Lifestyle & Belief

Your guide to what the hell is going on at Sochi's opening ceremony


Dancers perform with inflated objects during the Opening Ceremony of the Sochi 2014 Winter Olympics at Fisht Olympic Stadium on February 7, 2014 in Sochi, Russia.


Martin Rose

SOCHI, Russia — If you’re hoping for a quick and easy Russian history lesson, Friday’s opening ceremony of the 2014 Winter Olympics might not be the best place to start.

That’s because capturing centuries of exploration, culture and revolution in one, three-hour-long ceremony doesn’t exactly come easy.

But GlobalPost has read between the lines — and the neon lights and stage props, too — in order to break down the grand spectacular, which marks the official start of the most expensive Olympics in history.

In short, Friday’s show is aimed at portraying the very best of Russia and its legacy. But it’s not a simple one, so here’s what you need to know:


Russia gave us some pretty important stuff

(AFP/Getty Images)

The ceremony begins with a rundown of the Cyrillic alphabet, with each letter corresponding to an important figure or event related to Russia during the past several hundred years. Among them are some pretty crucial inventions, such as the periodic table of elements, as well as cultural pioneers, like Vladimir Nabokov, one of the most renowned authors of the 20th century with deep ties to the United States. Viewers may be surprised at just how much has come from this vast, often misunderstood land of the East.


Russia is really huge, and really diverse

(AFP/Getty Images)

At the beginning of the opening ceremony, little Lyubov, a girl whose name means “Love,” is shown in a dream sequence soaring above several floating islands. Each one represents a different part of this sprawling country, whose present territory — covered by everything from mountains to the tundra — was conquered over the span of hundreds of years. But a country of such size is (and always has been) notoriously difficult to rule. That’s why organizers appeared to promote the theme of unity here, especially among Russia’s ethnically and religiously diverse population — a notion also frequently promoted by Russian President Vladimir Putin.


Russians love their art and culture

(AFP/Getty Images)

The 18th and 19th centuries were fundamental for Russia, not least because the Russian Empire was formally established in 1721 by Peter the Great, perhaps the country’s greatest leader. But those years also produced many of Russia’s cultural and literary greats. Among them was Piotr Tchaikovsky, whose Swan Lake ballet is almost universally loved in Russia and plays a key role in Friday’s ceremony; and Leo Tolstoy, whose famed novel War and Peace was invoked in an elaborate, aristocratic dance sequence. Many Russians consider the imperial era to be something of Russia’s “renaissance age,” when the country made its cultural, artistic and geopolitical mark on the world. That also helps explain the impressive, graphics-driven sequence devoted to Peter the Great and his founding of St. Petersburg, Russia’s imperial-era capital.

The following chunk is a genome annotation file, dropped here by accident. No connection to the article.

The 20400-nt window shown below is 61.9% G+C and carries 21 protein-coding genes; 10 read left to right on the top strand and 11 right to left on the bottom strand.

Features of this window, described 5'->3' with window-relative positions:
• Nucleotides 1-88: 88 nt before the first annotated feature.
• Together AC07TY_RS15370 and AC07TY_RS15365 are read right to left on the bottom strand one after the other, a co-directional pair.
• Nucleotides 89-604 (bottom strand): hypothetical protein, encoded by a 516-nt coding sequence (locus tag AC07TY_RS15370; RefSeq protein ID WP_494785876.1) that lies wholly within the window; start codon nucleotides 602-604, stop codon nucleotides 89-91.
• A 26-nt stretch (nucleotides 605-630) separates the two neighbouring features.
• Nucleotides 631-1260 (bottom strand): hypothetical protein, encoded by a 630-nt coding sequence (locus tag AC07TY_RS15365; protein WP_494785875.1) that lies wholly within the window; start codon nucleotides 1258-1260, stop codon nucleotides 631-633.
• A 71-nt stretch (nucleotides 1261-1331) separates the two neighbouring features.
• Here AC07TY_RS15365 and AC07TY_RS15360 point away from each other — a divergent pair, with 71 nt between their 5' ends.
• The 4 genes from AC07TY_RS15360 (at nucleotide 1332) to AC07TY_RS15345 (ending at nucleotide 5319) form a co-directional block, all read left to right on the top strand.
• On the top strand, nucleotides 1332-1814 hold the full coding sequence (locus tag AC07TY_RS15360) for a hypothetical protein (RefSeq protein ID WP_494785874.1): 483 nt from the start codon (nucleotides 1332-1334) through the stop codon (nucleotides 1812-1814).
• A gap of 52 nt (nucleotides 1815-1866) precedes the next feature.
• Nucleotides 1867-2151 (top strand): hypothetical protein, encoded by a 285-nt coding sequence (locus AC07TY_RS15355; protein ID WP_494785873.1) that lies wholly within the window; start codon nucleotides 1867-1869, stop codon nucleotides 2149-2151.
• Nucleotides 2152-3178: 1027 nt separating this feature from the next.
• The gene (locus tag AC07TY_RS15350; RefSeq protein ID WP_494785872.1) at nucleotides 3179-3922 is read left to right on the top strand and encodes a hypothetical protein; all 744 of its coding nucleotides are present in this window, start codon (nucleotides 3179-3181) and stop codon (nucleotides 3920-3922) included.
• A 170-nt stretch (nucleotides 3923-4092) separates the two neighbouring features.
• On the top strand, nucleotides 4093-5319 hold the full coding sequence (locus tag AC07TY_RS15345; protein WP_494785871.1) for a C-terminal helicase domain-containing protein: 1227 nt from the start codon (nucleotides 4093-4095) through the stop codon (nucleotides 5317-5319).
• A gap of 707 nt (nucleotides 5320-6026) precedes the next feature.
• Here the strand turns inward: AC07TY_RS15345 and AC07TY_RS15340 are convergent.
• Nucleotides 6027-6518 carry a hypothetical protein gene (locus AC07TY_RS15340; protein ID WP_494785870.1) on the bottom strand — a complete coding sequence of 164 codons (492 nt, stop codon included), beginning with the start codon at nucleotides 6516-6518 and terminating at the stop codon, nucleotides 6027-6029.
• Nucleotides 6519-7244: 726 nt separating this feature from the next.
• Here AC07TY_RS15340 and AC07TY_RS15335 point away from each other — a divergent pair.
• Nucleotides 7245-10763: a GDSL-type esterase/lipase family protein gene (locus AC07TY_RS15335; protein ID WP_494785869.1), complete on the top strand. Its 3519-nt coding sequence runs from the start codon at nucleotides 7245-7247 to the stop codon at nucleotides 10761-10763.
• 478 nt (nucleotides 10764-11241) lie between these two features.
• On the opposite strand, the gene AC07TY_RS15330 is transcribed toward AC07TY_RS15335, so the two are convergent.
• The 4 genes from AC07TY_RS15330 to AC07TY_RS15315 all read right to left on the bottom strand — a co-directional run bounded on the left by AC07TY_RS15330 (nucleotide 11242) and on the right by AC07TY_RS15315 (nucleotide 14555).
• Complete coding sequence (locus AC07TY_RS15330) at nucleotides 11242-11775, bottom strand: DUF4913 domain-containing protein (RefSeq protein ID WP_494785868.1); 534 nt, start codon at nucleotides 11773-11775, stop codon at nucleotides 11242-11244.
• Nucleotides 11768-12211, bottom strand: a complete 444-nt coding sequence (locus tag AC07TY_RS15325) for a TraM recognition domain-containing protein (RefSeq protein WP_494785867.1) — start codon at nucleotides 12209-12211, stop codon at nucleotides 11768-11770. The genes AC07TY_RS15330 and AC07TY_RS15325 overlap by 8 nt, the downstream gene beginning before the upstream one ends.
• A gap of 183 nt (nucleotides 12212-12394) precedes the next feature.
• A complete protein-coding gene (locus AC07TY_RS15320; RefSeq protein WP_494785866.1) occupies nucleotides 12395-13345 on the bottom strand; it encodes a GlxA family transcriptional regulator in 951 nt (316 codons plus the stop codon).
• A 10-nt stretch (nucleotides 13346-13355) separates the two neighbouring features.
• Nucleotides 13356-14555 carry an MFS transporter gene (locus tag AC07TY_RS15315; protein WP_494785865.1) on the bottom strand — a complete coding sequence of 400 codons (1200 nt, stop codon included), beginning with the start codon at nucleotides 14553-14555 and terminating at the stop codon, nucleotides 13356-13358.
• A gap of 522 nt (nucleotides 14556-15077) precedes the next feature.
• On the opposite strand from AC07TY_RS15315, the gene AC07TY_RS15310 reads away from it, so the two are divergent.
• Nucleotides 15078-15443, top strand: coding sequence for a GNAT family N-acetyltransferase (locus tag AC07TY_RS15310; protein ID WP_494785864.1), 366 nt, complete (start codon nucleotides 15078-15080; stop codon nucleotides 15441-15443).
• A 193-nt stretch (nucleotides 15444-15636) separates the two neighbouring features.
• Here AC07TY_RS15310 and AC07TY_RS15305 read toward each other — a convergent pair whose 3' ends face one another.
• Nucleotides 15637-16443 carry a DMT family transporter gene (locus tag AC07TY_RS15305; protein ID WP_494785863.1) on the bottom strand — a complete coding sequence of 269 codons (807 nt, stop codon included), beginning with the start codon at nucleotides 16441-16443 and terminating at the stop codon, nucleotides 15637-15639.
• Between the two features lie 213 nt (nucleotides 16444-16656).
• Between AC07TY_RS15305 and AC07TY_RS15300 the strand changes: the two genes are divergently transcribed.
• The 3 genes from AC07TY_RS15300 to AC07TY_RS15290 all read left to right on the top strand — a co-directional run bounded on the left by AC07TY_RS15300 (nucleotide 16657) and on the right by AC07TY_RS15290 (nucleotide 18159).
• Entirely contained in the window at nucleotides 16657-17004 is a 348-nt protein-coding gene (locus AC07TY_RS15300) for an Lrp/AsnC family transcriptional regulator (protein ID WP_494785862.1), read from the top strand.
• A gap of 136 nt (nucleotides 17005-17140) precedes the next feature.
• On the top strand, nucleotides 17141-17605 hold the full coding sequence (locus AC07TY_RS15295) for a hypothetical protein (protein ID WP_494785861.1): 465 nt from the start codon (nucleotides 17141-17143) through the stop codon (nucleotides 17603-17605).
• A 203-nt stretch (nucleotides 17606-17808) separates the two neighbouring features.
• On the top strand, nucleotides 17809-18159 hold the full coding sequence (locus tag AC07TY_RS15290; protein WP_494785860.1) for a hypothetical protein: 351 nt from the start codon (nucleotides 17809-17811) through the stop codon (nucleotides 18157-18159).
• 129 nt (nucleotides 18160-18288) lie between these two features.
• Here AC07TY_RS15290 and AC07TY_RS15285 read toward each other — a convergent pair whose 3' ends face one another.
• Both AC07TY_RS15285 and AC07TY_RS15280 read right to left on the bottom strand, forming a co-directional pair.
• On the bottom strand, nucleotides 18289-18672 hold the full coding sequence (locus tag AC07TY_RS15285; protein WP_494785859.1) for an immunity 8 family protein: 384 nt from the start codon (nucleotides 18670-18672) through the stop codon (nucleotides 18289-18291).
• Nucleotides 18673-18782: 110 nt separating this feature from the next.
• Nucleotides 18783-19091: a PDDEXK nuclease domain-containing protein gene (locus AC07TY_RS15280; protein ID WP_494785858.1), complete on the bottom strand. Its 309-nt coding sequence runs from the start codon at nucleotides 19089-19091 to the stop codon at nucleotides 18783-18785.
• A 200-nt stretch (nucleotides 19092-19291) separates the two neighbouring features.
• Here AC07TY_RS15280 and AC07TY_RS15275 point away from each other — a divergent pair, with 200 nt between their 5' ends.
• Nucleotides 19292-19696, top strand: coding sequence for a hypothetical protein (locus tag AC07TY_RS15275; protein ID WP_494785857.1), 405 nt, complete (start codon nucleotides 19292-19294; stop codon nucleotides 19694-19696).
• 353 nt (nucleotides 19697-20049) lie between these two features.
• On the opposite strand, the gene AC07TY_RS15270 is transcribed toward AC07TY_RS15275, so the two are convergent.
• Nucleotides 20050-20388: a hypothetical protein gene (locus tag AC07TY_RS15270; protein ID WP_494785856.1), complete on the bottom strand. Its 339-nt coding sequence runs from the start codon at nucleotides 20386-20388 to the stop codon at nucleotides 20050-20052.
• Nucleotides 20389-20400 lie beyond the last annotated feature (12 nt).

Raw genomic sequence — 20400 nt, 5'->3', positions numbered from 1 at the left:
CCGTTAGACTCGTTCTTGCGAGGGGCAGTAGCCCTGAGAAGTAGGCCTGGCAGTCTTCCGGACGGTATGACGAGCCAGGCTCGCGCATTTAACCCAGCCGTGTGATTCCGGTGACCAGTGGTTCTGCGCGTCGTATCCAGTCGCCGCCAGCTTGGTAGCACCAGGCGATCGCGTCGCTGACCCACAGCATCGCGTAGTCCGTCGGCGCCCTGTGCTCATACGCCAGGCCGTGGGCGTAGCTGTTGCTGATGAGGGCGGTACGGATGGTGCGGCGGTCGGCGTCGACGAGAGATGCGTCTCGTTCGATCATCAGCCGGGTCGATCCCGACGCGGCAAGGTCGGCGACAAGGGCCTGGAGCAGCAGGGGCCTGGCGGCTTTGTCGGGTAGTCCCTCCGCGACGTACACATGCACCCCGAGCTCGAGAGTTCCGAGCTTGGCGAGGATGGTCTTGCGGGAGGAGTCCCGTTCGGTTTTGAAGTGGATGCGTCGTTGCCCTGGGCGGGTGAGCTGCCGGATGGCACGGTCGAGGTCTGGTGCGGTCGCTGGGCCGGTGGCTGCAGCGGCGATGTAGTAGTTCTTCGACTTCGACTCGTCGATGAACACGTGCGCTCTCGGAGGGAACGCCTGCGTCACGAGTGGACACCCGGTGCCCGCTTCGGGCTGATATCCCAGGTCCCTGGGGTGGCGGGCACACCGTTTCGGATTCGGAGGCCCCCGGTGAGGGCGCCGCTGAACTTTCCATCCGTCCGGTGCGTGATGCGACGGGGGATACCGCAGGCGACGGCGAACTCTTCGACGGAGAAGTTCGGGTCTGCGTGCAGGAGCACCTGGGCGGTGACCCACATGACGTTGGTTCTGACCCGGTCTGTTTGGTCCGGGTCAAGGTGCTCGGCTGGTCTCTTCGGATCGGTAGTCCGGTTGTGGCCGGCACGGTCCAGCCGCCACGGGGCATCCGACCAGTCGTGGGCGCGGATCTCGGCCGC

But in Russia, communism is also still kind of good

(AFP/Getty Images)

This one’s trickier. Friday’s ceremony drew suspicion from some observers who felt it glossed over the country’s notoriously tumultuous history during the Soviet Union era, which included mass repressions and a heavy-handed state apparatus. Though it’s safe to say few expected to see a giant float dedicated to brutal Soviet dictator Joseph Stalin, this portion of the performance did seem somewhat glorified. But then again, many still credit the Soviet Union with industrializing Russia and transforming it into a global superpower. That’s why the avant-garde-themed revolutionary sequence — represented by a floating train and awash in red — sought to paint the era as a mad, mechanical dash toward modernity. Shortly after, the post-war performance was aimed at celebrating Russia’s "arrival," replete with references to its space exploration and colossal urban construction effort.


Sometimes, things in Russia can actually come off without a hitch

(AFP/Getty Images)

The run-up to these Olympics was mired by a seemingly unprecedented level of criticism. And it’s well deserved: Evidence abounds of the massive corruption and wanton environmental destruction that have plagued these games. Fears over security and the uproar over Russia’s gay “propaganda” law haven’t helped either. But come Friday evening, those concerns seemed suspended — if only for a few hours — as viewers and athletes appeared thoroughly impressed with an opening ceremony that came off largely without a hitch. Well, almost: One of the massive Olympic rings failed to “bloom.” But that’s a small price to pay for the grand opening of Putin’s much-anticipated $50 billion project.